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A longitudinal study of antimicrobial resistant faecal bacteria in sediments collected from a hospital wastewater system
Uppsala University, Disciplinary Domain of Medicine and Pharmacy, Faculty of Medicine, Department of Medical Sciences, Infectious Diseases.
2012 (English)In: Infection ecology & epidemiology, ISSN 2000-8686, Vol. 2, 7438- p.Article in journal (Refereed) Published
Abstract [en]


The objective with this study was to determine and follow antimicrobial resistance in faecal bacteria over time in hospital wastewater pipe sediment. A further aim was to determine bacterial growth rates of sensitive, intermediate and resistant intestinal enterococci in different ciprofloxacin concentrations as a measure of bacterial fitness.


A system enabling the collection of settled particles over time was installed at Kalmar County Hospital. Samples were collected bi-monthly for a 14-month period. Coliform bacteria and enterococci were isolated from the sediment with standard methods and investigated for resistance to ciprofloxacin (CIP), imipenem (IMI), trimetroprim-sulfamethoxazole (TS), ampicillin (AMP) and vancomycin (VAN) by the disc diffusion method. Resistant isolates were further typed with the PhenePlateTM system. Growth assessments were performed with an automated spectrophotometer.


The rate of intestinal enterococci resistance was < 0.6, 1.3, 1.9 and 13% to VAN, IMI, AMP and CIP respectively. Coliform resistance frequencies were 1.1, 2.2 and 2.2% to CIP, IMI and TS respectively. At two sampling occasions, significantly higher rates of ciprofloxacin resistant enterococci were found and the establishment of a resistant clone in the sewer was indicated by the PhP-analysis. Ciprofloxacin resistant intestinal enterococci had a significantly longer lag-phase time than sensitive isolates, but from 500 µg ml-1 (half MIC) resistant isolates had a competitive advantage in terms of significantly faster generation time.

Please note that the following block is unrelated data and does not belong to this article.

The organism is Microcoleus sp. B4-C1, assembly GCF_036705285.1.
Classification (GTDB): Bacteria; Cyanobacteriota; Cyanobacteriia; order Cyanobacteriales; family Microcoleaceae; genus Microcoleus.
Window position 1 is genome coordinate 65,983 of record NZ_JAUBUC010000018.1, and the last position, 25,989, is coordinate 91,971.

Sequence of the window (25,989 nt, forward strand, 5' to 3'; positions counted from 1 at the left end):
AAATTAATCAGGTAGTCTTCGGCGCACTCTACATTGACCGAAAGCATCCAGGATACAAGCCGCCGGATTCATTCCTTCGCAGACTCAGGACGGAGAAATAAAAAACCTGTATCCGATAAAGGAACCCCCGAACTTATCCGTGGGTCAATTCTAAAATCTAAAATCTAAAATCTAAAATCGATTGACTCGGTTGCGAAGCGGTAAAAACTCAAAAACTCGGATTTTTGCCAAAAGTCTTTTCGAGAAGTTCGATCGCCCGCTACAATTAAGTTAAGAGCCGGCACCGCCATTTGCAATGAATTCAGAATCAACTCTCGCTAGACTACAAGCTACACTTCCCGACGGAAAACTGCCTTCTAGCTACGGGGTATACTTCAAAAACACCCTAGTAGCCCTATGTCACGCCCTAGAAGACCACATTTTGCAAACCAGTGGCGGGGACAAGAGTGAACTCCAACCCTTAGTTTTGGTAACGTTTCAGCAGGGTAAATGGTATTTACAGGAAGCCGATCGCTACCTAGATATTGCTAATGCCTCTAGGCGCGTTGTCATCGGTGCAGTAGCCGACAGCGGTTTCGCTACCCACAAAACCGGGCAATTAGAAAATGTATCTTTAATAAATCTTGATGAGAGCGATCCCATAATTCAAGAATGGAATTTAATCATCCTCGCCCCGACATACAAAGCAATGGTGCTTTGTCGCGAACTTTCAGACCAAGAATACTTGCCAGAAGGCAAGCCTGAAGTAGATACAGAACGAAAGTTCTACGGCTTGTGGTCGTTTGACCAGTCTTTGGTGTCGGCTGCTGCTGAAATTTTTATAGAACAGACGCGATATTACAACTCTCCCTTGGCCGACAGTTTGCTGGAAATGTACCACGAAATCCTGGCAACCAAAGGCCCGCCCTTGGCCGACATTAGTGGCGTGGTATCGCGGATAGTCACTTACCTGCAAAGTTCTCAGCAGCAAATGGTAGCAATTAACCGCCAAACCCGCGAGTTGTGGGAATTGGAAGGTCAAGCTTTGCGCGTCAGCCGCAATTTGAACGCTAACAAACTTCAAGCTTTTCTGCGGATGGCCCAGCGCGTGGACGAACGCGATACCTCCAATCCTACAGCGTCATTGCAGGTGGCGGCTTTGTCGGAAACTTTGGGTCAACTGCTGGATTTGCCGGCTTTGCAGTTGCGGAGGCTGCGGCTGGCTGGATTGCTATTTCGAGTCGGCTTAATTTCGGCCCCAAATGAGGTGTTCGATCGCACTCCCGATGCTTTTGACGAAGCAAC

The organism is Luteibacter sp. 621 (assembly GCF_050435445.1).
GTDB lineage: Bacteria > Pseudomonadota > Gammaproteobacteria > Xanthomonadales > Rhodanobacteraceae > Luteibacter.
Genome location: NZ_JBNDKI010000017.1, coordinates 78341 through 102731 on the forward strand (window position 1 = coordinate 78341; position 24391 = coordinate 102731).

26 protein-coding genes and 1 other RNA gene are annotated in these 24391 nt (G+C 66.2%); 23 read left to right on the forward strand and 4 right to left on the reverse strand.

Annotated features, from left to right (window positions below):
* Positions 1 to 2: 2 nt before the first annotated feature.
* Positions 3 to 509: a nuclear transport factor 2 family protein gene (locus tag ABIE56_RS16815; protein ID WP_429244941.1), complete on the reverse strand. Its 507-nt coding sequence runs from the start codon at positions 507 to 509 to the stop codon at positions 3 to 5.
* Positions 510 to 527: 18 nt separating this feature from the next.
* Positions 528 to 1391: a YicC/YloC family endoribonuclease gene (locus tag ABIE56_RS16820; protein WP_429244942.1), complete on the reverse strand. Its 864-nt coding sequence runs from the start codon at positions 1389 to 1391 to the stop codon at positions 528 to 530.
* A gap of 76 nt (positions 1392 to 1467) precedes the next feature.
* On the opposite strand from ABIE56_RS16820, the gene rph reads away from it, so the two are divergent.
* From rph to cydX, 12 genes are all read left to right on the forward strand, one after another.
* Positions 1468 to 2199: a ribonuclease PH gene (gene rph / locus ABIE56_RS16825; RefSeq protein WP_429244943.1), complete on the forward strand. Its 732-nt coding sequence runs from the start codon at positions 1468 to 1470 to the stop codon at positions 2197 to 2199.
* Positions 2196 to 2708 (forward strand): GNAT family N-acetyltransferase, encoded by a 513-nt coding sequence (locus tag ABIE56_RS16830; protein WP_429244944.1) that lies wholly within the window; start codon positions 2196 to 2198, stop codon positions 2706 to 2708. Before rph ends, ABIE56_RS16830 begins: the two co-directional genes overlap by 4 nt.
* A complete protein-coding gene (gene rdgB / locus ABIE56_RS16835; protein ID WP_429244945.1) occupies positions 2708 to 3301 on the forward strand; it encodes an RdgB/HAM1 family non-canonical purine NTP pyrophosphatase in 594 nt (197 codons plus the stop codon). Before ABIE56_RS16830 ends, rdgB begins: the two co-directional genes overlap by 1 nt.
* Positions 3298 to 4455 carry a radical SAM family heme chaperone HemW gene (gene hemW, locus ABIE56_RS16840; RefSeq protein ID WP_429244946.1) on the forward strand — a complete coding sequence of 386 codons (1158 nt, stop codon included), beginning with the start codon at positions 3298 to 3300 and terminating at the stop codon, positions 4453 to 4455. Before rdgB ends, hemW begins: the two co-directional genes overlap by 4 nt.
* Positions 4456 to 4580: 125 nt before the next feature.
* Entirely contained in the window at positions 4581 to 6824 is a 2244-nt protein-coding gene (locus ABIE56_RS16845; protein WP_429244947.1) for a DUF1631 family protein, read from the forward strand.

Despite high concentration of antimicrobials in the sediment, resistance frequencies were generally low. This can depend on limited growth possibilities for faecal bacteria. However, the establishment of a resistant clone shows that hospital sewers can serve as a reservoir for antibiotic resistant bacteria.

Place, publisher, year, edition, pages
2012. Vol. 2, 7438- p.
National Category
Medical and Health Sciences
URN: urn:nbn:se:uu:diva-189467DOI: 10.3402/iee.v2i0.7438PubMedID: 22957135OAI: oai:DiVA.org:uu-189467DiVA: diva2:581491
Available from: 2013-01-02 Created: 2013-01-02 Last updated: 2013-01-25Bibliographically approved

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